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seq.) that a municipal corporation is tions after the work had been comnot liable for injuries caused to a pleted.8 traveler by dangerous conditions in a A person using a highway was inhighway, resulting from the negli- jured by a fall of a heavy object from gence of a contractor employed to a building. The occurrence of an acperform work thereon, is not appli- cident of this description raises a precable to cases in which the evidence sumption of negligence on the part of shows that the corporation itself was the employer, and casts upon him the chargeable with negligence in having burden of disproving his culpability.ga failed to remedy the dangerous condi- A person using a highway was inwas rested were thus stated : “The to be entitled to recover for an injury evidence shows a substantial abandon- caused by the fall of an awning, which ment of the contract by Daxon, and as had been accepted by the defendant a matter of fact he never did carry more than a year before the accident, out the first contract, but finally com- the court approved the refusal of the pleted the removal of the building un- trial judge to instruct the jury that, der a new agreement. We are of the if they believed from the evidence that opinion that after Daxon removed his the awning was erected by a comtrucks from the building for the pur- petent independent contractor, over pose of doing other work, plaintiff in

whose workmen the defendant exererror, as the owner of the building, cised no control, “and accepted by the and as between himself and the pub- defendant in apparently good conlic, was bound to take care of it, and dition, then they must find for the deprevent its continuance as a nuisance fendant, unless they shall further or obstruction to the highway."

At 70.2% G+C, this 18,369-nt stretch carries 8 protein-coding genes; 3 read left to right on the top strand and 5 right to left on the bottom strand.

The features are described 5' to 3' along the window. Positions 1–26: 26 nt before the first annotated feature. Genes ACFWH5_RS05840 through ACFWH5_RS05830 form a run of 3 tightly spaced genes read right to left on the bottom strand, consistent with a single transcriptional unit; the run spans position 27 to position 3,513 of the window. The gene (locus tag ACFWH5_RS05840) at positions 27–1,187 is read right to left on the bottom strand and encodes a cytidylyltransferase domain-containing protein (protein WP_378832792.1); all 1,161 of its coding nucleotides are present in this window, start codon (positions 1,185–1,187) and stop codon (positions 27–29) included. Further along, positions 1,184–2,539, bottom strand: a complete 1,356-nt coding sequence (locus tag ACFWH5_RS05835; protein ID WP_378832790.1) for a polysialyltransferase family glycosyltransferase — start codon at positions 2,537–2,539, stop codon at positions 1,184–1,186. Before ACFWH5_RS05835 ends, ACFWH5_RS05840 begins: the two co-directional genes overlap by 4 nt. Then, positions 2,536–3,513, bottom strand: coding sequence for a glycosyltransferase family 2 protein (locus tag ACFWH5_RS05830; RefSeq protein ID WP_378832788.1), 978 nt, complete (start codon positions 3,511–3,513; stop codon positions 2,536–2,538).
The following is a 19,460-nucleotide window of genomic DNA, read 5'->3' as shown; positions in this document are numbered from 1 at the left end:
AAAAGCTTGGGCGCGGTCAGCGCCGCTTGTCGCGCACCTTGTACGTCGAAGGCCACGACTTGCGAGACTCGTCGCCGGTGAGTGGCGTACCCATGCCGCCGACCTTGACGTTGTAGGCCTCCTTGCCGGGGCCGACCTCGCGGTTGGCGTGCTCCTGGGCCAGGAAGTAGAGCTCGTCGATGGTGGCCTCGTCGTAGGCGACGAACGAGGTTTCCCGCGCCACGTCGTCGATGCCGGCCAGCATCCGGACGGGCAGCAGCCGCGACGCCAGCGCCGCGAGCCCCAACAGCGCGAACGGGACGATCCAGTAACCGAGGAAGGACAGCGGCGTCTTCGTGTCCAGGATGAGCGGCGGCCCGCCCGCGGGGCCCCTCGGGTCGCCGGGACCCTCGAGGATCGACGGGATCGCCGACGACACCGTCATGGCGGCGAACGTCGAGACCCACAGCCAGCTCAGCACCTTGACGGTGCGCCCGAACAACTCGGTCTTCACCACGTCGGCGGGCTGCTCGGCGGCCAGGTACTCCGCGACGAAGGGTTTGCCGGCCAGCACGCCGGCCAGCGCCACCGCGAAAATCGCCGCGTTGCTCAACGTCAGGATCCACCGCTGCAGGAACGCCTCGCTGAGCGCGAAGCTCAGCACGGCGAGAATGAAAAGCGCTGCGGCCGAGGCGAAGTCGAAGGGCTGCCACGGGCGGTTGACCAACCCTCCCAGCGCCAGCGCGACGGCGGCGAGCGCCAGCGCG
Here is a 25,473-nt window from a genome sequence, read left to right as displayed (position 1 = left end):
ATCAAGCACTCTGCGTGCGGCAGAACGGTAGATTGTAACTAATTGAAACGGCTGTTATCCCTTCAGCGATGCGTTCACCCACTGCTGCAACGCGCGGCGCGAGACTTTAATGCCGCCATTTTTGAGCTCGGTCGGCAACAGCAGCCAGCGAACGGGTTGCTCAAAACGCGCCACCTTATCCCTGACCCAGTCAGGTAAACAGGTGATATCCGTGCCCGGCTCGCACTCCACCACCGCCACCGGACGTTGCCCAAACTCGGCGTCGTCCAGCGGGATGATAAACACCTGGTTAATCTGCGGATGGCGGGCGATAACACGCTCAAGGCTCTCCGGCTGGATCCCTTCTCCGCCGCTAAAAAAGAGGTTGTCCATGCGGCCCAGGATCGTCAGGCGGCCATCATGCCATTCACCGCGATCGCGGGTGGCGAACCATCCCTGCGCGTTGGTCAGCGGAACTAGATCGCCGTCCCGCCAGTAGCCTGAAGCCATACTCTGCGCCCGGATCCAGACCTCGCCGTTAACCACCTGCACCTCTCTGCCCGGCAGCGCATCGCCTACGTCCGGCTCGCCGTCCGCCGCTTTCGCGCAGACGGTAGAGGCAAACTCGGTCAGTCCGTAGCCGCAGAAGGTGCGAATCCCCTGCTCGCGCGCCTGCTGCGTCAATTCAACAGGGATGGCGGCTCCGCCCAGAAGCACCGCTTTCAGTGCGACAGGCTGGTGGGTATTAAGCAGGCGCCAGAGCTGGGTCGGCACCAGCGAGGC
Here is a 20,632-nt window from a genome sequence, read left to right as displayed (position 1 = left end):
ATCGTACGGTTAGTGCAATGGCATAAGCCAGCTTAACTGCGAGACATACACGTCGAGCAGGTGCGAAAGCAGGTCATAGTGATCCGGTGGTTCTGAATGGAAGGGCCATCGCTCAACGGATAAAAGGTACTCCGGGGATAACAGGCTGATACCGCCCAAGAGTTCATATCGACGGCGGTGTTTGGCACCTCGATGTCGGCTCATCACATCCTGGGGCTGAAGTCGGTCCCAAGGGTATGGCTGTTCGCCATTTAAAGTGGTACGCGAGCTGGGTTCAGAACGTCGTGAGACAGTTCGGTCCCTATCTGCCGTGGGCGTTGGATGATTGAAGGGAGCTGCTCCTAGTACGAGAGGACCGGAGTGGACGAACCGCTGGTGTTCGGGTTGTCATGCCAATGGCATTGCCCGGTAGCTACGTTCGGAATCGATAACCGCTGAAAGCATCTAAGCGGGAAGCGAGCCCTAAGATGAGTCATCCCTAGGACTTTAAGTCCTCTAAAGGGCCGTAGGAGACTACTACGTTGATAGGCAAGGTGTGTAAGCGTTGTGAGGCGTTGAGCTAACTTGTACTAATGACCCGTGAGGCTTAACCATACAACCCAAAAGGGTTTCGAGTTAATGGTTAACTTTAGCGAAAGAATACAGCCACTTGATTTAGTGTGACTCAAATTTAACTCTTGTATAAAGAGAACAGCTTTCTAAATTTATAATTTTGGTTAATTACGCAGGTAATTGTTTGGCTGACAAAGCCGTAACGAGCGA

believe from the evidence that some 8 Burger v. Philadelphia (1900) 196

defect existed in the awning at the Pa. 41, 46 Atl. 262; Rimby v. Philadel- time of its acceptance, or subsequently phia (1904) 208 Pa. 119, 57 Atl. 347

developed therein, which should have (bicycle ran into rut created by wear been discovered by the defendant in and tear of planking laid between rails

the exercise of ordinary care, or unof street railway); Harvey v. Chester

less they shall further believe from (1905) 211 Pa. 563, 61 Atl. 118; Goff

the evidence that said awning was v. Philadelphia (1906) 214 Pa, 172, 63 negligently used and managed." The Atl. 431 (pedestrian fell into trench

court said: "While negligence is dug by plumbers in sidewalk for the

never presumed from the mere fact of purpose of performing work completed injury, yet an injury may occur under about a week before the accident);

such circumstances as will warrant an Meyers v. Philadelphia (1907) 217 Pa.

inference or presumption of negli159, 10 L.R.A.(N.S.) 678, 66 Atl. 251.

gence. This is so where the defend9 In Khron v. Brock (1887) 144

ant owes to the plaintiff a duty to use Mass. 516, 11 N. E. 748 (piece of zinc

care, and the thing causing the injury fell, while roof was being repaired),

is shown to be under the management where it was a disputed question

of the defendant or his employees, and

the accident is such that in the ordiwhether one B., who had contracted with the defendant to make certain

nary course of things it does not occur

if those who have the control or l'epairs on the roof of his house, had completed his contract, the court dis

management use proper care. It is

well settled that, where a pedestrian approved of certain requested instruc

traveling along a highway is injured tions, which, if given, would have relieved the defendant from any re

by the fall of an awning attached to sponsibility, if the carelessness of B.